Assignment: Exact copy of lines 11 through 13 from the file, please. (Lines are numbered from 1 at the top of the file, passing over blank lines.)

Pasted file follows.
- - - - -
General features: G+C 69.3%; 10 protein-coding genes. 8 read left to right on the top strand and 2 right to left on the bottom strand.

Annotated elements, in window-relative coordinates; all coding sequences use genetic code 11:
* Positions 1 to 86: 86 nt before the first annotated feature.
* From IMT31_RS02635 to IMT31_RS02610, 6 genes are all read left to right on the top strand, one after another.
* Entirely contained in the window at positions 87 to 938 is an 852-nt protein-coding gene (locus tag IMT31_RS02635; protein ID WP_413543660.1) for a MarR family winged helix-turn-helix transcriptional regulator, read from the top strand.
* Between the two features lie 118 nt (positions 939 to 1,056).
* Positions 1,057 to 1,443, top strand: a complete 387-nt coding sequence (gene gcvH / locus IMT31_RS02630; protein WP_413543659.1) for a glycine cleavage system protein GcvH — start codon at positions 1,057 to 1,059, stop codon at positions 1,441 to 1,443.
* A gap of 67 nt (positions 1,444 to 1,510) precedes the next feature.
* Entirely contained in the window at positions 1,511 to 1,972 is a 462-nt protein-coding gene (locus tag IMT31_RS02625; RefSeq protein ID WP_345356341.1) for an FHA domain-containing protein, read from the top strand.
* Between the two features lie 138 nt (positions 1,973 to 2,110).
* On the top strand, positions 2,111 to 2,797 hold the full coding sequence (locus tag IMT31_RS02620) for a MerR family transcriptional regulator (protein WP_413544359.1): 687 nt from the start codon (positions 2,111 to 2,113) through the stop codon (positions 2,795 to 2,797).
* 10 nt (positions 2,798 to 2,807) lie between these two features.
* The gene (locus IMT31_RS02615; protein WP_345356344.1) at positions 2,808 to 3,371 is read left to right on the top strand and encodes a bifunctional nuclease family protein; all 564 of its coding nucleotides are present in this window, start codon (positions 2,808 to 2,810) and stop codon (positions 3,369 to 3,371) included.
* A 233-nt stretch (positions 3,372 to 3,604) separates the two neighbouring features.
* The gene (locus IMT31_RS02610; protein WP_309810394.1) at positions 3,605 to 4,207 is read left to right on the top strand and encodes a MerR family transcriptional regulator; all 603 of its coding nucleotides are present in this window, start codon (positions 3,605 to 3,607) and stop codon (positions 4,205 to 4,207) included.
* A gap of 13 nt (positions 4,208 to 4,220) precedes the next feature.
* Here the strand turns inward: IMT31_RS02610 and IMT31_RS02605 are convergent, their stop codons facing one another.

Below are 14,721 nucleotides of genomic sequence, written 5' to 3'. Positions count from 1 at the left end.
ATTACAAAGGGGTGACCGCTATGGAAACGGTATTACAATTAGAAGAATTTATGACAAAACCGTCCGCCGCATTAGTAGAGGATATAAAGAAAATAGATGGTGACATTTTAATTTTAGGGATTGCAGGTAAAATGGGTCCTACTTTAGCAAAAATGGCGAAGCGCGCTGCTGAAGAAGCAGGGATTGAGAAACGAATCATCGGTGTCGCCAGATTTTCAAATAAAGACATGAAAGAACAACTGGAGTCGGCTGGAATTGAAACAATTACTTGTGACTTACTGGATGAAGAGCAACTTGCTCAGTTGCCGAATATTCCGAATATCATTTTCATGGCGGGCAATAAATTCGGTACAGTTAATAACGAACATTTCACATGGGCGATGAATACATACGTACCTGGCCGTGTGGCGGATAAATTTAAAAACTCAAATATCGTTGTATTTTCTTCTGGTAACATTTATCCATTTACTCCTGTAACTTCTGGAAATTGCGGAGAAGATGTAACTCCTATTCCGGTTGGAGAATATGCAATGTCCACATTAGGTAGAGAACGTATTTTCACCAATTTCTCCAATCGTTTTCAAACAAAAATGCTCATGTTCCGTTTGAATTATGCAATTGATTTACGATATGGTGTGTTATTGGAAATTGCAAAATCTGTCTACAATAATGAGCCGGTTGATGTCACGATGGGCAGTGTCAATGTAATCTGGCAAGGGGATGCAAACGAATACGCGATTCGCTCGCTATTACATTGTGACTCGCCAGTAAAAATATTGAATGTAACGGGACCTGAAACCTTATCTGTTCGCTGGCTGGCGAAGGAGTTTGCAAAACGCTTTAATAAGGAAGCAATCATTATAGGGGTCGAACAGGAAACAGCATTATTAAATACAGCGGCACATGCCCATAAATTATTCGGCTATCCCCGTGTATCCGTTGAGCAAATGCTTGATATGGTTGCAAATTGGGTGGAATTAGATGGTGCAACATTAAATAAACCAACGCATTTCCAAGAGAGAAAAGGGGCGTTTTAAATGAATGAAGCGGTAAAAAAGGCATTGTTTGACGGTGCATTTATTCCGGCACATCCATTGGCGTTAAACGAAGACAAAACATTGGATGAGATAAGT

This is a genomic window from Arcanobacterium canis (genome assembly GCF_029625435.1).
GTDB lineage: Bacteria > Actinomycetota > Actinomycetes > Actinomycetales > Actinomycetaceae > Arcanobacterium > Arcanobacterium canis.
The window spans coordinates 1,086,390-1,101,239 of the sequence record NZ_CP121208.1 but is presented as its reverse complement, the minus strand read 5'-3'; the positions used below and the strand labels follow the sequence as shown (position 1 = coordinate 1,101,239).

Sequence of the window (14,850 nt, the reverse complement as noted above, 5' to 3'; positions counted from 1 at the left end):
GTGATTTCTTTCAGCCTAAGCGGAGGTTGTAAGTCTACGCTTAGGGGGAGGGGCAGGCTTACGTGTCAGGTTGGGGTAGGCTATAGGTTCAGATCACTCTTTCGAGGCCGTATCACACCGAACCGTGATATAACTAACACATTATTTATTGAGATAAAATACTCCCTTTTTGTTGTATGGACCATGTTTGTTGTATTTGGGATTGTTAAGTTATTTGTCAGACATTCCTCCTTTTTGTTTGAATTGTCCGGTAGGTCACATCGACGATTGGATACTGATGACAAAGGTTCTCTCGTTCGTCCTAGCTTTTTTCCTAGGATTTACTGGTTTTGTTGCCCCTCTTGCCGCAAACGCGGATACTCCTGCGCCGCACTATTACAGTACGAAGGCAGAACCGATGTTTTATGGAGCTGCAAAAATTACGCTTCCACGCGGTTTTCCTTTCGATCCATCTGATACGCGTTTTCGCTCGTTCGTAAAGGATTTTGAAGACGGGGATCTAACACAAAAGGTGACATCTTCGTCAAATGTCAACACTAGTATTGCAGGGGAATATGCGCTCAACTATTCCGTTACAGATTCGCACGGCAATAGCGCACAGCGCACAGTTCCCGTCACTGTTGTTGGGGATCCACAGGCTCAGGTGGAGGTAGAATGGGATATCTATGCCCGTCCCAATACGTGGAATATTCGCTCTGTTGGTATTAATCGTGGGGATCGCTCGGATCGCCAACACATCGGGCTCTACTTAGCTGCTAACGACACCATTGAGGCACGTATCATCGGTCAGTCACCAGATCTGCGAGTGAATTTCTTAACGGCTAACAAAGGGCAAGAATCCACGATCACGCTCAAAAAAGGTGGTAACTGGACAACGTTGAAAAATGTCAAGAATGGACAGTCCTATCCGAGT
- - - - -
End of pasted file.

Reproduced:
* On the top strand, positions 2,111 to 2,797 hold the full coding sequence (locus tag IMT31_RS02620) for a MerR family transcriptional regulator (protein WP_413544359.1): 687 nt from the start codon (positions 2,111 to 2,113) through the stop codon (positions 2,795 to 2,797).
* 10 nt (positions 2,798 to 2,807) lie between these two features.
* The gene (locus IMT31_RS02615; protein WP_345356344.1) at positions 2,808 to 3,371 is read left to right on the top strand and encodes a bifunctional nuclease family protein; all 564 of its coding nucleotides are present in this window, start codon (positions 2,808 to 2,810) and stop codon (positions 3,369 to 3,371) included.